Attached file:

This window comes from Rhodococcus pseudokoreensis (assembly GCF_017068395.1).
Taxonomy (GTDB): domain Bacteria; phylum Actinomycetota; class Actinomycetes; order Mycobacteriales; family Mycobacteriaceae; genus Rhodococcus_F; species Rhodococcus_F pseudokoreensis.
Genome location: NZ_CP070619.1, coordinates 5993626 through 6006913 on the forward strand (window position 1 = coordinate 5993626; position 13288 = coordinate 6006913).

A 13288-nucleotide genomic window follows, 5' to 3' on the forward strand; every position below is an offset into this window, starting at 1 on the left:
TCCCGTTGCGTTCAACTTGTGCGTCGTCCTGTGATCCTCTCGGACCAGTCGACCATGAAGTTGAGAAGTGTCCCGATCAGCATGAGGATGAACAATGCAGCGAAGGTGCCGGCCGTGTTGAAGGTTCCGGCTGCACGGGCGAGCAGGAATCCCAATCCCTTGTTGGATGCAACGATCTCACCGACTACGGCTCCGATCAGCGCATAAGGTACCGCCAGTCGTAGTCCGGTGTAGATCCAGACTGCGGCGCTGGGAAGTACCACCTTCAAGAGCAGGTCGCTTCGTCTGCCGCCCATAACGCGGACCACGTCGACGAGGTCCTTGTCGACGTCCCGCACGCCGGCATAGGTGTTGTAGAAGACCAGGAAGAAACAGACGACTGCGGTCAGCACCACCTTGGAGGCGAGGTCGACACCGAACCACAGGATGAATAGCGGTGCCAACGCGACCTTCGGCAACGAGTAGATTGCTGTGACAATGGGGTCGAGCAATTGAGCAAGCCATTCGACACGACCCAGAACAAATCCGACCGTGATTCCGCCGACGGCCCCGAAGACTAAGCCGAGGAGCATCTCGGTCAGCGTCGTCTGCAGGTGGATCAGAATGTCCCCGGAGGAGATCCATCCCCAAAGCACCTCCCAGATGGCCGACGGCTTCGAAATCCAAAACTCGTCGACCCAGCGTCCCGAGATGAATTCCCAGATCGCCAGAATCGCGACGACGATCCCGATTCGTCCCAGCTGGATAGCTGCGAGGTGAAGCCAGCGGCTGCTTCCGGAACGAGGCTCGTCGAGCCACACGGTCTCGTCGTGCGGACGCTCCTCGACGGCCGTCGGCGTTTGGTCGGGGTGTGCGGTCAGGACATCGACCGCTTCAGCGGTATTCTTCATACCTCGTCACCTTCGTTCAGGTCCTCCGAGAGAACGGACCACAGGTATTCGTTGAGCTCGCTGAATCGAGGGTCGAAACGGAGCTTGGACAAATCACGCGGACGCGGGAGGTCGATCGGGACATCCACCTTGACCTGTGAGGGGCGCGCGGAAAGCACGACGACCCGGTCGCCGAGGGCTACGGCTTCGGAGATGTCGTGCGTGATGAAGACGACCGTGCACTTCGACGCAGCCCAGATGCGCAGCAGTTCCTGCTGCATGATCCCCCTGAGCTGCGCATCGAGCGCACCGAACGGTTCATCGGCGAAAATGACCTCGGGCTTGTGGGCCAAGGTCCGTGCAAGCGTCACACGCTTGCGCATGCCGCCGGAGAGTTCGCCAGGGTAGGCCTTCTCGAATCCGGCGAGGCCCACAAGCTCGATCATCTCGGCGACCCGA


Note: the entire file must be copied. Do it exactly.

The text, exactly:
This window comes from Rhodococcus pseudokoreensis (assembly GCF_017068395.1).
Taxonomy (GTDB): domain Bacteria; phylum Actinomycetota; class Actinomycetes; order Mycobacteriales; family Mycobacteriaceae; genus Rhodococcus_F; species Rhodococcus_F pseudokoreensis.
Genome location: NZ_CP070619.1, coordinates 5993626 through 6006913 on the forward strand (window position 1 = coordinate 5993626; position 13288 = coordinate 6006913).

A 13288-nucleotide genomic window follows, 5' to 3' on the forward strand; every position below is an offset into this window, starting at 1 on the left:
TCCCGTTGCGTTCAACTTGTGCGTCGTCCTGTGATCCTCTCGGACCAGTCGACCATGAAGTTGAGAAGTGTCCCGATCAGCATGAGGATGAACAATGCAGCGAAGGTGCCGGCCGTGTTGAAGGTTCCGGCTGCACGGGCGAGCAGGAATCCCAATCCCTTGTTGGATGCAACGATCTCACCGACTACGGCTCCGATCAGCGCATAAGGTACCGCCAGTCGTAGTCCGGTGTAGATCCAGACTGCGGCGCTGGGAAGTACCACCTTCAAGAGCAGGTCGCTTCGTCTGCCGCCCATAACGCGGACCACGTCGACGAGGTCCTTGTCGACGTCCCGCACGCCGGCATAGGTGTTGTAGAAGACCAGGAAGAAACAGACGACTGCGGTCAGCACCACCTTGGAGGCGAGGTCGACACCGAACCACAGGATGAATAGCGGTGCCAACGCGACCTTCGGCAACGAGTAGATTGCTGTGACAATGGGGTCGAGCAATTGAGCAAGCCATTCGACACGACCCAGAACAAATCCGACCGTGATTCCGCCGACGGCCCCGAAGACTAAGCCGAGGAGCATCTCGGTCAGCGTCGTCTGCAGGTGGATCAGAATGTCCCCGGAGGAGATCCATCCCCAAAGCACCTCCCAGATGGCCGACGGCTTCGAAATCCAAAACTCGTCGACCCAGCGTCCCGAGATGAATTCCCAGATCGCCAGAATCGCGACGACGATCCCGATTCGTCCCAGCTGGATAGCTGCGAGGTGAAGCCAGCGGCTGCTTCCGGAACGAGGCTCGTCGAGCCACACGGTCTCGTCGTGCGGACGCTCCTCGACGGCCGTCGGCGTTTGGTCGGGGTGTGCGGTCAGGACATCGACCGCTTCAGCGGTATTCTTCATACCTCGTCACCTTCGTTCAGGTCCTCCGAGAGAACGGACCACAGGTATTCGTTGAGCTCGCTGAATCGAGGGTCGAAACGGAGCTTGGACAAATCACGCGGACGCGGGAGGTCGATCGGGACATCCACCTTGACCTGTGAGGGGCGCGCGGAAAGCACGACGACCCGGTCGCCGAGGGCTACGGCTTCGGAGATGTCGTGCGTGATGAAGACGACCGTGCACTTCGACGCAGCCCAGATGCGCAGCAGTTCCTGCTGCATGATCCCCCTGAGCTGCGCATCGAGCGCACCGAACGGTTCATCGGCGAAAATGACCTCGGGCTTGTGGGCCAAGGTCCGTGCAAGCGTCACACGCTTGCGCATGCCGCCGGAGAGTTCGCCAGGGTAGGCCTTCTCGAATCCGGCGAGGCCCACAAGCTCGATCATCTCGGCGACCCGA